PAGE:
07. Tutor

If you love teaching but don’t have the capacity to become a teacher, tutors are needed now more than ever. Distance learning has presented a lot of challenges for parents and educators, but it’s also given us the chance to show up for kiddos in new ways. If you excelled in certain subjects in school, you may consider opening up your own virtual tutoring classroom for kids in your area.

08. Professional Organizer

Clean freaks, unite! You can turn your love of tidying up and creating organized systems into a business by offering organizing services to people and professionals in your area. Feel free to get specific and offer a niche organizing service (like, for kitchens, closets, or offices) so that people know where your expertise lies. As someone who couldn’t care less about organizing my own things, I can tell you this is a valuable service that I’d 100% pay for!

09. Virtual Assistant

Virtual assistants are a HOT commodity right now for digital business owners everywhere. You can offer all kinds of helpful services, like email support, SEO management, scheduling, graphic design, proofreading, project management, and so much more. What kind of support would you excel at and what kinds of businesses do you want to work with? Build your menu of services around that.

10. Event Planner

I know events seem like a thing of the past, but they’ll always be around—even if they happen to be virtual for a while. If you are good at breaking down big-picture, detailed projects into smaller pieces and managing multiple moving parts, this is the business for you. So many people need support throwing events, from baby showers and business happy hours to weddings and bachelorette parties. Find an event type that you love and start sharing with your network that you’re available to support planning those!

How to start your service-based business

So much of starting a service-based business is picking something that excites you and then sharing your journey with anyone and everyone you know… Just putting yourself and your new endeavor out there. Start posting on social media about what you’re launching and asking for your followers/network to keep you in mind for future opportunities.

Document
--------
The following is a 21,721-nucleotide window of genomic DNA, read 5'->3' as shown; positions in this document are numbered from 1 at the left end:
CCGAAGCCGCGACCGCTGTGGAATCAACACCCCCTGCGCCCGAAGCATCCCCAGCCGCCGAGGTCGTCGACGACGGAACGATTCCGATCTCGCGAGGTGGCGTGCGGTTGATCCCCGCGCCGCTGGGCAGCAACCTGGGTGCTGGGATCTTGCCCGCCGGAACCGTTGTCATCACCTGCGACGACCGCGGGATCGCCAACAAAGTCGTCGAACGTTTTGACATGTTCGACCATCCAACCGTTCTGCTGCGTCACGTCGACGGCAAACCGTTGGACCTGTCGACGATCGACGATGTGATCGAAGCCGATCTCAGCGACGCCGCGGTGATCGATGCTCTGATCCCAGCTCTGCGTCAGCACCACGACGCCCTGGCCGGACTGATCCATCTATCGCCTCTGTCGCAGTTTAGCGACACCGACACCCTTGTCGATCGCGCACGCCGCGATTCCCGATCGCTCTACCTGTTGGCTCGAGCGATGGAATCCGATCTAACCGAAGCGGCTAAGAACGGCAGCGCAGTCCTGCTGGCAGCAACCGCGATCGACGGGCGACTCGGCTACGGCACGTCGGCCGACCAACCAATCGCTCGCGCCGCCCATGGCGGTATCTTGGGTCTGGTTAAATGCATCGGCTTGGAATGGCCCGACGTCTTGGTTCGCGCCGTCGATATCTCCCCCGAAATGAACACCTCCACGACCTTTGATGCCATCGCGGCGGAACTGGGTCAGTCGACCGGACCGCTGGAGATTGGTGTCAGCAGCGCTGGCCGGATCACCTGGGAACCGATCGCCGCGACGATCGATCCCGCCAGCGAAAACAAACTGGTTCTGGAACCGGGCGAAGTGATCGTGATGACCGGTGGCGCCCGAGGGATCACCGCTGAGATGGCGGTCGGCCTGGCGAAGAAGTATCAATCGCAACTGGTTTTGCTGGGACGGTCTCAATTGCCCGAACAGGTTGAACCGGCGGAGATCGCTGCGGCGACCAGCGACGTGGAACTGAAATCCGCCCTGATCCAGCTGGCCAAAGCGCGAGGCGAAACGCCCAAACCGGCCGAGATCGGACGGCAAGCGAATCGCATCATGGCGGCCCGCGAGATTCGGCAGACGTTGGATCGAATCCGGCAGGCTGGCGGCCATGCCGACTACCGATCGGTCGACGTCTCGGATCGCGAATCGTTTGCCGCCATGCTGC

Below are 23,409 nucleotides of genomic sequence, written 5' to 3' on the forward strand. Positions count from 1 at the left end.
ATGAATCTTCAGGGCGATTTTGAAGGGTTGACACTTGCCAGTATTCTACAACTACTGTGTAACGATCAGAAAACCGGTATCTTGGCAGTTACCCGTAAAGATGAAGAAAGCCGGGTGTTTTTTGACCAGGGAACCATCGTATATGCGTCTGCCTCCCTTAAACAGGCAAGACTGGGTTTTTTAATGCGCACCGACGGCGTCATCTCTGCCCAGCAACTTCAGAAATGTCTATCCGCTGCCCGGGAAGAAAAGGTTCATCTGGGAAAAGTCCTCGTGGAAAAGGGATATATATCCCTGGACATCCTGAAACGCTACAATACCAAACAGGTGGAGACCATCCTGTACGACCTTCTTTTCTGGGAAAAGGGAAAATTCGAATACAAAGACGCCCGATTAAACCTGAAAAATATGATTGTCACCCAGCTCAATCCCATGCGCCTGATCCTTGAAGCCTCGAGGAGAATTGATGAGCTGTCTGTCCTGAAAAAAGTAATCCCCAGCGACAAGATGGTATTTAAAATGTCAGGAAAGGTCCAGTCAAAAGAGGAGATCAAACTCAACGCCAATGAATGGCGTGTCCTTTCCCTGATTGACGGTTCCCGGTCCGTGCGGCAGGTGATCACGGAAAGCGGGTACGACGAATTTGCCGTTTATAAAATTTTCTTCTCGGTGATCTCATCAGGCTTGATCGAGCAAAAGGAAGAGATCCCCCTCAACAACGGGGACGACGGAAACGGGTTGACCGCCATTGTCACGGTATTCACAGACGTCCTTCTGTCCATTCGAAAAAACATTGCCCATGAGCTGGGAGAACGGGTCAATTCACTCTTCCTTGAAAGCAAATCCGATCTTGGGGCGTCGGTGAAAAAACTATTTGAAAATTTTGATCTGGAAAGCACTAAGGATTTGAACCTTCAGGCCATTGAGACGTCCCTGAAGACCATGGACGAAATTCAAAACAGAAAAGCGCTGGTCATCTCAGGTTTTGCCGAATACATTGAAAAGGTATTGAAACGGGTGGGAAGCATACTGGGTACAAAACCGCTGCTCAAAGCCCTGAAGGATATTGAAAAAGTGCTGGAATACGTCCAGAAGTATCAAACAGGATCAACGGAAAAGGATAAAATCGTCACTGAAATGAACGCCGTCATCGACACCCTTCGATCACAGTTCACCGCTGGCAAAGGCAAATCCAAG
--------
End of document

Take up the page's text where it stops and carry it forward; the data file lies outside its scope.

For locally-based businesses (like event planners and dog walkers), find local community boards you can post your services on. Provide ways for potential clients to get in touch with you and be clear about your availability and when you’ll begin offering your services.

It’s smart to also map out a menu of services and offer packages for every price point. A good rule of thumb is to start with three packages or offerings: one at a lower price point, one that’s a bit more pricy, and one at a premium price point. They should also go from simple to more complicated and detailed services. That way, anyone at any stage has access to working with you! Don’t worry about creating a website or branding yourself right away. Remember, it’s more important to BE a business  (meaning you’re collecting payment for your offer) vs. just looking like a business.

What you need to get rolling at first is this, and only this:

  • Any certifications required to legally provide your service (for example, personal trainers need to be officially certified in order to lead others through workouts)
  • A social media page (it can literally start out as your personal IG or FB account where you begin sharing your services and why you’re offering them… Down the line, you can always create a business account if needed.)
  • A menu and description of your offerings (you can just create a PDF menu that you send out to prospects via email)
  • A way for people to pay you (PayPal, Venmo, and Stripe all work great)

That’s it! I think that we often over-complicate just starting when really, it can be so simple. You don’t need all the fancy bells and whistles to get a service-based business off the ground. All you need is a little grit, determination, and desire to deliver a top-quality service!


Want to start an email list to support your new business?

Take my free 0-250 email list building challenge so you can support & show up for your growing clientele!

by Jenna Kutcher